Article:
Mother’s psychological wellbeing during pregnancy benefits child’s future health, study reveals
The results of the study showed that maternal stress significantly predicted shorter telomeres in the offspring, while positivity predicted longer telomeres.
The fact that a mother’s health affects that of her baby during pregnancy is well known, but many do not realise that this not just applies to maternal physical health but to mental health as well. Most people are now aware of postpartum depression and its long-term effects on the mother, newborn and family. A similar level of awareness among the public about maternal stress and depression during pregnancy and how it affects the foetus is needed.
Maternal stress and child health
A growing corpus of scientific studies points to the fact the maternal mental health during pregnancy plays a huge role in the child’s future psychological wellbeing. The preliminary results of a study by the European College of Neuropsychopharmacology reveal that babies of mothers suffering from mood disorders during and right after pregnancy tend to have higher heart rates and are likely to have difficult temperaments.
A study published in Current Opinion in Psychiatry in 2012 states that anxiety, depression and stress during pregnancy are associated with shorter gestation (meaning a high risk of premature birth) and have adverse implications for foetal neurodevelopment and outcomes in children. Chronic strain, anxiety and depressive symptoms during pregnancy are also associated with lower birth weight. Such babies may suffer from long-term health issues like delayed motor and social development, learning difficulties and more childhood infections. These children also tend to have a greater risk of chronic diseases like heart disease, diabetes and hypertension as they grow up.
Another study published in the Journal of Abnormal Child Psychology in 2019 reveals that pregnant women with higher negativity or lower positivity towards the pregnancy, higher level of hassles, lower maternal education and higher maternal age at birth are more likely to give birth to babies who are at a higher risk of developing depression during childhood or adolescence. These children, whether male or female, are likely to have decreased cognitive function during childhood, lower perceived parental support during adolescence and higher chances of witnessing maternal depression during childhood and adolescence. Screening the mental health of pregnant women is therefore vital.
Maternal mental health and child’s telomeres
A new study published in the American Journal of Psychiatry in September 2020 suggests that a mother’s psychological wellbeing can affect her baby’s telomere biology, which in turn has farreaching effects on child development. Telomeres are protective end-structures at the tail end of chromosomes. The shortening of telomeres can potentially lead to maladaptive cellular changes, block cell growth and impair tissue replenishment. Telomere biology plays a huge role in ageing and age-related diseases, and studies even suggest that telomere maintenance can tailor the risks and progressions of cancers.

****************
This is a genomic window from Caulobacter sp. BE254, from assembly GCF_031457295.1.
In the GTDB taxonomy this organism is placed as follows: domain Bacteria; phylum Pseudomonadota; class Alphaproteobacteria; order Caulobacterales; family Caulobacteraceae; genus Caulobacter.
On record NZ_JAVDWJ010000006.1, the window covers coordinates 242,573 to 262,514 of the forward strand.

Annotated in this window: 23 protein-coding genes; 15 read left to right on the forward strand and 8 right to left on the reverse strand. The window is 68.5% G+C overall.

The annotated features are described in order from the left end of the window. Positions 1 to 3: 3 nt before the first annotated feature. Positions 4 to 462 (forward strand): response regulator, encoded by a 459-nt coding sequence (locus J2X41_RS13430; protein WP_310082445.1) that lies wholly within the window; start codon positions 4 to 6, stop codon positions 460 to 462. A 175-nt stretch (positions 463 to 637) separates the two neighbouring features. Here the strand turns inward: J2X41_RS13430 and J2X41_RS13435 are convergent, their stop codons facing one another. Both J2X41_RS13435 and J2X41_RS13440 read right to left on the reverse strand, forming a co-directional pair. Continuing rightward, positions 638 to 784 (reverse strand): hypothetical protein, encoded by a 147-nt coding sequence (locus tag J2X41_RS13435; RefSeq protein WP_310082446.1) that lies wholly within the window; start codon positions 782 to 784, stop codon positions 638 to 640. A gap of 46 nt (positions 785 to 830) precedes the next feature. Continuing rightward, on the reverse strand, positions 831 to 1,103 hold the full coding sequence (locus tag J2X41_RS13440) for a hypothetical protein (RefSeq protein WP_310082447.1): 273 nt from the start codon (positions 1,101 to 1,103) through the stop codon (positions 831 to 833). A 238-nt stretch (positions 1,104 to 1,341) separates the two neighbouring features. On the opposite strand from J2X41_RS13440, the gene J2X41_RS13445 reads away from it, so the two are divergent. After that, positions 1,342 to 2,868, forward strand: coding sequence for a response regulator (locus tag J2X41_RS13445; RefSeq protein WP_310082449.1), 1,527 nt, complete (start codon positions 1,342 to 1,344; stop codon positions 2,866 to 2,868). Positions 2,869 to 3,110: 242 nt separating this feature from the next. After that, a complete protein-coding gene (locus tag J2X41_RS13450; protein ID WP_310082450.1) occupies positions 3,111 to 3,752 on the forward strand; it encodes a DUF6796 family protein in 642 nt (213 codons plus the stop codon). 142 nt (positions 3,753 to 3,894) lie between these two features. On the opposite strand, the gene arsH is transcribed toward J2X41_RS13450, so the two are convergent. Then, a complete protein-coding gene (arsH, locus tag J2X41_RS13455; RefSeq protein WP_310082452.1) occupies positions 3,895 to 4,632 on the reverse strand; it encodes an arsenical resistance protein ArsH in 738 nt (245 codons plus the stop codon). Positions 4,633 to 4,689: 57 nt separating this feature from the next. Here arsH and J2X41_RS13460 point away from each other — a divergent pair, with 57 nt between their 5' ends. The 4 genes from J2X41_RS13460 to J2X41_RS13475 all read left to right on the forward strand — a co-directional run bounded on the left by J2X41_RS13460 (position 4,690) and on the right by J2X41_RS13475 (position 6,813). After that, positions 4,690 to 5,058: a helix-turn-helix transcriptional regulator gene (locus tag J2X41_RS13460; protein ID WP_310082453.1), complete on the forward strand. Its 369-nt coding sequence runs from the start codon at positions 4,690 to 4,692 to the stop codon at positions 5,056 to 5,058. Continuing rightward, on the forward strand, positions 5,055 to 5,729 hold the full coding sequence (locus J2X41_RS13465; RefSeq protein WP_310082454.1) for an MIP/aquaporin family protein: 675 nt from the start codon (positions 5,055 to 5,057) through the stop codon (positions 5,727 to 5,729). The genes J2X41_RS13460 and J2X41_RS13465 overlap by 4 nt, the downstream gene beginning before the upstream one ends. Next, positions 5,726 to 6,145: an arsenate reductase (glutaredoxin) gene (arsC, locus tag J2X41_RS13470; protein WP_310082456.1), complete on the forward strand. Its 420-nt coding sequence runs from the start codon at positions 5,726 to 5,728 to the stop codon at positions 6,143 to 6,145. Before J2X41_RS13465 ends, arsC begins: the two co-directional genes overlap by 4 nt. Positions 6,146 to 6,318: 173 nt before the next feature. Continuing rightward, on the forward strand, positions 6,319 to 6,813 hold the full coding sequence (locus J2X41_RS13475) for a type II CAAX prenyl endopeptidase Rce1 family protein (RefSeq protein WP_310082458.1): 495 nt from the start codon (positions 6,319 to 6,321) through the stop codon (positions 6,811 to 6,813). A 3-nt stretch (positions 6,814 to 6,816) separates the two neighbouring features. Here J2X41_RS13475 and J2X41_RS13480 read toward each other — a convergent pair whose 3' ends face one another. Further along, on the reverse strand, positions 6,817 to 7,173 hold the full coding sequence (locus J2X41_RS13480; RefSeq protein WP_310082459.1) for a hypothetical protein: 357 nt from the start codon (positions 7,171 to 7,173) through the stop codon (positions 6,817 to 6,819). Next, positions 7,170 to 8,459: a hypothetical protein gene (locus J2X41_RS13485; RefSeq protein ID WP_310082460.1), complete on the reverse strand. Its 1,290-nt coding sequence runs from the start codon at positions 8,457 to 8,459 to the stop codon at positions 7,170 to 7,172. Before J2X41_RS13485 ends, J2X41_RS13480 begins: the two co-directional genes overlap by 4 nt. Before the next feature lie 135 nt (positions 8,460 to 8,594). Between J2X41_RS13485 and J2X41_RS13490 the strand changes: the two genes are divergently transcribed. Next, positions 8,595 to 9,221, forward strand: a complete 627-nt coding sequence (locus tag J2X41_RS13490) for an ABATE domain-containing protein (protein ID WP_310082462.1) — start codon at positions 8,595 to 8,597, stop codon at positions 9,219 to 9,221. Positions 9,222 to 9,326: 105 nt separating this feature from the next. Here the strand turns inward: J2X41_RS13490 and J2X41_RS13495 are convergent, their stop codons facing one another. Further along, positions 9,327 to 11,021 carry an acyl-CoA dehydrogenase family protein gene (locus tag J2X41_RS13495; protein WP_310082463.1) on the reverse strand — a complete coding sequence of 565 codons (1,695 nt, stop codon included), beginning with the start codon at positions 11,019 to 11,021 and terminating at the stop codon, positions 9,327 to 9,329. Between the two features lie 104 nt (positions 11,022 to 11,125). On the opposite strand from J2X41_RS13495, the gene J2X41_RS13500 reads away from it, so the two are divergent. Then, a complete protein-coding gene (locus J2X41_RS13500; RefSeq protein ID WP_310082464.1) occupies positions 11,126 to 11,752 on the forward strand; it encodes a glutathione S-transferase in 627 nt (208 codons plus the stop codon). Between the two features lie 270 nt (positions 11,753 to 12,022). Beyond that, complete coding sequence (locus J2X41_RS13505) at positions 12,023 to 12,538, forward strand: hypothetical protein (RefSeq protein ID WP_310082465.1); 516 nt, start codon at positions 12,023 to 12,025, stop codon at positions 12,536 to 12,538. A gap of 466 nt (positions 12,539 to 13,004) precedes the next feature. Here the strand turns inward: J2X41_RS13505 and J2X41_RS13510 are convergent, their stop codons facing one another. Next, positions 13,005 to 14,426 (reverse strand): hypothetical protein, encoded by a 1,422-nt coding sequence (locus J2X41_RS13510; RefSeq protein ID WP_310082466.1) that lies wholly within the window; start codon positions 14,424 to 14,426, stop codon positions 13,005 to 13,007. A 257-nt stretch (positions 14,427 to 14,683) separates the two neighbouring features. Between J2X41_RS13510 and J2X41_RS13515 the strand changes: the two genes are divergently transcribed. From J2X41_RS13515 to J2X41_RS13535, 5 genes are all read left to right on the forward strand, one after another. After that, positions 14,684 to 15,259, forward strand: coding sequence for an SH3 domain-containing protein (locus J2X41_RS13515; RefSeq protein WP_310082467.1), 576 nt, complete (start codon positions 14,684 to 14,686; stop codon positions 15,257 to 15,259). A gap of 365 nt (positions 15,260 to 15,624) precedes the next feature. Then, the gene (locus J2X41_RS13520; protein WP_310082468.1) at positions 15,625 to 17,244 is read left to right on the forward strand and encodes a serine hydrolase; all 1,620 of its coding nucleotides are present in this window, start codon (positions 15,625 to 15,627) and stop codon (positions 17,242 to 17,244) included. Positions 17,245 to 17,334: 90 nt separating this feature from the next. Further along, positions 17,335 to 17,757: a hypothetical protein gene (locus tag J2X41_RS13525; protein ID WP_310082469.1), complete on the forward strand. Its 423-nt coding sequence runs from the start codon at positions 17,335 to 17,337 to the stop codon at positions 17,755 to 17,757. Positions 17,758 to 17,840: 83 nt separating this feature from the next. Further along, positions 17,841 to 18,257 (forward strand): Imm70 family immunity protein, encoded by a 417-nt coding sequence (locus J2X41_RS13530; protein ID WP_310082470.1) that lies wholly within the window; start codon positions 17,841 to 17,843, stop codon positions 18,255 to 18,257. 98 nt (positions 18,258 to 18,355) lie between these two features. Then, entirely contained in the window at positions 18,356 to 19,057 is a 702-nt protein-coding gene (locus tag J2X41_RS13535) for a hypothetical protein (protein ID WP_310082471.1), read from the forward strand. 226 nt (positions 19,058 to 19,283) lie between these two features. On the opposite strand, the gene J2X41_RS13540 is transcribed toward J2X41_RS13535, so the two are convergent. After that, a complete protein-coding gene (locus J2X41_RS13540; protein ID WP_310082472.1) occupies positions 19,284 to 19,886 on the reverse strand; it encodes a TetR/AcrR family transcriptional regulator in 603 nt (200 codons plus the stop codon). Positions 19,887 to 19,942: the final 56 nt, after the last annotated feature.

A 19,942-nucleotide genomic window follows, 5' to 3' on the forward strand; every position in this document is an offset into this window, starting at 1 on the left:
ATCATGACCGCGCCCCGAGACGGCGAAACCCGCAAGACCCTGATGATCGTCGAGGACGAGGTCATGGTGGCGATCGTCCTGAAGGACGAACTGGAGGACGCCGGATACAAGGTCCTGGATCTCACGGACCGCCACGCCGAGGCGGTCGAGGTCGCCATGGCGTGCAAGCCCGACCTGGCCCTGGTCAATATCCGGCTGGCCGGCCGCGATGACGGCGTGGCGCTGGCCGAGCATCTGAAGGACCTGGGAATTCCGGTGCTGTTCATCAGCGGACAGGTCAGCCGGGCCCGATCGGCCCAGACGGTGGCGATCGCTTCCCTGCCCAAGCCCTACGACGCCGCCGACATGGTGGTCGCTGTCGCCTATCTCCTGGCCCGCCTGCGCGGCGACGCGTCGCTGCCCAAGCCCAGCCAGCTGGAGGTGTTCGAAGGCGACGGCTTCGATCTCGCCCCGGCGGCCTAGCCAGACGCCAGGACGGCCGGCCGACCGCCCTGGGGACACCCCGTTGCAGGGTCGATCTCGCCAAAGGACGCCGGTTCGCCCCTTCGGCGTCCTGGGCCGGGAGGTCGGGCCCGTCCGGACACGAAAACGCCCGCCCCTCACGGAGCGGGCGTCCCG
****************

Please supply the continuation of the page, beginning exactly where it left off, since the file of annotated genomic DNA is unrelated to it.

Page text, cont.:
Since telomere maintenance is determined by genetic factors, it makes sense to analyse if maternal stress and psychological wellbeing affect the telomere structures of the baby. For this, the study collected cord blood samples from 656 mother-child pairs at birth and also conducted serial mental health assessments of the mother throughout their pregnancy. Maternal stress and psychological resiliency were the two factors taken into account during the analysis of the child’s telomere length outcomes.
The results of the study showed that maternal stress significantly predicted shorter telomeres in the offspring, while positivity predicted longer telomeres. Maternal resilience was significantly and positively associated with newborn telomeres, with each standard deviation increase in resilience predicting 12% longer telomeres in the baby. This link between maternal psychological health and the child’s telomeres has lifelong repercussions for the offspring.
This study underlines the need for better psychosocial support for pregnant women not just for the future health of the mother, but also that of the child. The researchers behind this study are already conducting more detailed investigations into the molecular mechanisms behind this link between mother and child, while also developing intervention methods to reduce the stress in the lives of pregnant women.
For more information, read our article on Depression in pregnancy.
Health articles in Firstpost are written by myUpchar.com, India’s first and biggest resource for verified medical information. At myUpchar, researchers and journalists work with doctors to bring you information on all things health.
The information provided here is intended to provide free education about certain medical conditions and certain possible treatment. It is not a substitute for examination, diagnosis, treatment, and medical care provided by a licensed and qualified health professional. If you believe you, your child or someone you know suffers from the conditions described herein, please see your health care provider immediately. Do not attempt to treat yourself, your child, or anyone else without proper medical supervision. You acknowledge and agree that neither myUpchar nor firstpost is liable for any loss or damage which may be incurred by you as a result of the information provided here, or as a result of any reliance placed by you on the completeness, accuracy or existence of any information provided herein.
If you are overweight, you may be at greater risk of contracting stress-related diseases like type 2 diabetes, heart disease and cancer, says a study.
This study even goes on to suggest that chicken soup should be given to patients recovering from COVID-19.